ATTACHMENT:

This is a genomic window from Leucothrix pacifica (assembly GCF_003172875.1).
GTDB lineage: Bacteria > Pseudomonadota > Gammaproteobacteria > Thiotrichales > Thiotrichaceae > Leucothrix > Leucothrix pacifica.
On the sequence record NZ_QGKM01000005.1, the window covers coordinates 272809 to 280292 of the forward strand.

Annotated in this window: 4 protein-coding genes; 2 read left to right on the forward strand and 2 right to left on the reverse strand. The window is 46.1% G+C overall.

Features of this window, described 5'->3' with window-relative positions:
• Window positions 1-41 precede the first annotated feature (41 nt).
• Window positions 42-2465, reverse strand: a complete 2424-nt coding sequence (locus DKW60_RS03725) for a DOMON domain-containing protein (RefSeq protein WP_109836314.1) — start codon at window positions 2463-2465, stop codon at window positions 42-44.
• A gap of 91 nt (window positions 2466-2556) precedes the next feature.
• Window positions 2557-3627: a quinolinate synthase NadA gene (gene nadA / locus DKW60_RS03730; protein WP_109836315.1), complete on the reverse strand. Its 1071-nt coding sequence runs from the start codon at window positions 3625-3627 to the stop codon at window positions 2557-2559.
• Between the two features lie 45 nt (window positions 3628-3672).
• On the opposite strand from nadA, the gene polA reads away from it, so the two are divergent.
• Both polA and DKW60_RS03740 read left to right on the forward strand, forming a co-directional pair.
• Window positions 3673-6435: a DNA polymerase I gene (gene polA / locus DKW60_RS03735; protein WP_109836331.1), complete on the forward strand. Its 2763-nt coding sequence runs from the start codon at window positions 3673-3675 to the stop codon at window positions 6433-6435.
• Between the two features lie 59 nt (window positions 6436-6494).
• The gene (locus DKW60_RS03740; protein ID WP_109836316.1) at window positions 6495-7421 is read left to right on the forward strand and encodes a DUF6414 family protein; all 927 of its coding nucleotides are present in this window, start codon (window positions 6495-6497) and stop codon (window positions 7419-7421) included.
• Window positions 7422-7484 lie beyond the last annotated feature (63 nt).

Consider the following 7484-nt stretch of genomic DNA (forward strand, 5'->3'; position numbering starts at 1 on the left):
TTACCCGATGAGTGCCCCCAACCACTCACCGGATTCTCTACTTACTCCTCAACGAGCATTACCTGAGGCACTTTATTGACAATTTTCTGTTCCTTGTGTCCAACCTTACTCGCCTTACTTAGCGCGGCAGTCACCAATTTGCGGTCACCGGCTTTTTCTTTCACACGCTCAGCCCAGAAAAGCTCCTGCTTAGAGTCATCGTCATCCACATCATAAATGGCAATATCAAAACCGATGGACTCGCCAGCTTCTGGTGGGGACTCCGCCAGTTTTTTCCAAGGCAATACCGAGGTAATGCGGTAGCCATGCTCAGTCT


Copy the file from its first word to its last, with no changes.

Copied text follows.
This is a genomic window from Leucothrix pacifica (assembly GCF_003172875.1).
GTDB lineage: Bacteria > Pseudomonadota > Gammaproteobacteria > Thiotrichales > Thiotrichaceae > Leucothrix > Leucothrix pacifica.
On the sequence record NZ_QGKM01000005.1, the window covers coordinates 272809 to 280292 of the forward strand.

Annotated in this window: 4 protein-coding genes; 2 read left to right on the forward strand and 2 right to left on the reverse strand. The window is 46.1% G+C overall.

Features of this window, described 5'->3' with window-relative positions:
• Window positions 1-41 precede the first annotated feature (41 nt).
• Window positions 42-2465, reverse strand: a complete 2424-nt coding sequence (locus DKW60_RS03725) for a DOMON domain-containing protein (RefSeq protein WP_109836314.1) — start codon at window positions 2463-2465, stop codon at window positions 42-44.
• A gap of 91 nt (window positions 2466-2556) precedes the next feature.
• Window positions 2557-3627: a quinolinate synthase NadA gene (gene nadA / locus DKW60_RS03730; protein WP_109836315.1), complete on the reverse strand. Its 1071-nt coding sequence runs from the start codon at window positions 3625-3627 to the stop codon at window positions 2557-2559.
• Between the two features lie 45 nt (window positions 3628-3672).
• On the opposite strand from nadA, the gene polA reads away from it, so the two are divergent.
• Both polA and DKW60_RS03740 read left to right on the forward strand, forming a co-directional pair.
• Window positions 3673-6435: a DNA polymerase I gene (gene polA / locus DKW60_RS03735; protein WP_109836331.1), complete on the forward strand. Its 2763-nt coding sequence runs from the start codon at window positions 3673-3675 to the stop codon at window positions 6433-6435.
• Between the two features lie 59 nt (window positions 6436-6494).
• The gene (locus DKW60_RS03740; protein ID WP_109836316.1) at window positions 6495-7421 is read left to right on the forward strand and encodes a DUF6414 family protein; all 927 of its coding nucleotides are present in this window, start codon (window positions 6495-6497) and stop codon (window positions 7419-7421) included.
• Window positions 7422-7484 lie beyond the last annotated feature (63 nt).

Consider the following 7484-nt stretch of genomic DNA (forward strand, 5'->3'; position numbering starts at 1 on the left):
TTACCCGATGAGTGCCCCCAACCACTCACCGGATTCTCTACTTACTCCTCAACGAGCATTACCTGAGGCACTTTATTGACAATTTTCTGTTCCTTGTGTCCAACCTTACTCGCCTTACTTAGCGCGGCAGTCACCAATTTGCGGTCACCGGCTTTTTCTTTCACACGCTCAGCCCAGAAAAGCTCCTGCTTAGAGTCATCGTCATCCACATCATAAATGGCAATATCAAAACCGATGGACTCGCCAGCTTCTGGTGGGGACTCCGCCAGTTTTTTCCAAGGCAATACCGAGGTAATGCGGTAGCCATGCTCAGTCT